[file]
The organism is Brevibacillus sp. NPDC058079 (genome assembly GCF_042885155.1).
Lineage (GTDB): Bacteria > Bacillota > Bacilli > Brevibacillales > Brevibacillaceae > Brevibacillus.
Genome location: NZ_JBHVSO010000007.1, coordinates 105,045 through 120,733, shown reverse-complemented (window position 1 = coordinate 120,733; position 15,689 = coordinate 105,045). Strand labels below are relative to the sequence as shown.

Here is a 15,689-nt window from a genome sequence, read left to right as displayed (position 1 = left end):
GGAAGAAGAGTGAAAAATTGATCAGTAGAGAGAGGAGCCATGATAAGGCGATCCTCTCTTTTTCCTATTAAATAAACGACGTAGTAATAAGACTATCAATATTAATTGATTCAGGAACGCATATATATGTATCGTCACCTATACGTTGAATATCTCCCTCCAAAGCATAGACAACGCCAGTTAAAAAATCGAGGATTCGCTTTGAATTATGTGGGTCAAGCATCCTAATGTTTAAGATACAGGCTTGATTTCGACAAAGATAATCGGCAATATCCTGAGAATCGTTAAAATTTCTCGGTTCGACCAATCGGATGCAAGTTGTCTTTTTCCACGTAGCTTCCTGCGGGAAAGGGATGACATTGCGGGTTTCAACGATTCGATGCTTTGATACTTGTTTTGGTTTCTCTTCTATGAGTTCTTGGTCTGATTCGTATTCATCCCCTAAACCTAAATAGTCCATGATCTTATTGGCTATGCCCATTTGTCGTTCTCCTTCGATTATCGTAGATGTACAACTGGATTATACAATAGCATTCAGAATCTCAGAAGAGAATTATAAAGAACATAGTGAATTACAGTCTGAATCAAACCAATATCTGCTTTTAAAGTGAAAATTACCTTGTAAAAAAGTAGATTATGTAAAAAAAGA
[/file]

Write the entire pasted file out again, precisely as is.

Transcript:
The organism is Brevibacillus sp. NPDC058079 (genome assembly GCF_042885155.1).
Lineage (GTDB): Bacteria > Bacillota > Bacilli > Brevibacillales > Brevibacillaceae > Brevibacillus.
Genome location: NZ_JBHVSO010000007.1, coordinates 105,045 through 120,733, shown reverse-complemented (window position 1 = coordinate 120,733; position 15,689 = coordinate 105,045). Strand labels below are relative to the sequence as shown.

Here is a 15,689-nt window from a genome sequence, read left to right as displayed (position 1 = left end):
GGAAGAAGAGTGAAAAATTGATCAGTAGAGAGAGGAGCCATGATAAGGCGATCCTCTCTTTTTCCTATTAAATAAACGACGTAGTAATAAGACTATCAATATTAATTGATTCAGGAACGCATATATATGTATCGTCACCTATACGTTGAATATCTCCCTCCAAAGCATAGACAACGCCAGTTAAAAAATCGAGGATTCGCTTTGAATTATGTGGGTCAAGCATCCTAATGTTTAAGATACAGGCTTGATTTCGACAAAGATAATCGGCAATATCCTGAGAATCGTTAAAATTTCTCGGTTCGACCAATCGGATGCAAGTTGTCTTTTTCCACGTAGCTTCCTGCGGGAAAGGGATGACATTGCGGGTTTCAACGATTCGATGCTTTGATACTTGTTTTGGTTTCTCTTCTATGAGTTCTTGGTCTGATTCGTATTCATCCCCTAAACCTAAATAGTCCATGATCTTATTGGCTATGCCCATTTGTCGTTCTCCTTCGATTATCGTAGATGTACAACTGGATTATACAATAGCATTCAGAATCTCAGAAGAGAATTATAAAGAACATAGTGAATTACAGTCTGAATCAAACCAATATCTGCTTTTAAAGTGAAAATTACCTTGTAAAAAAGTAGATTATGTAAAAAAAGA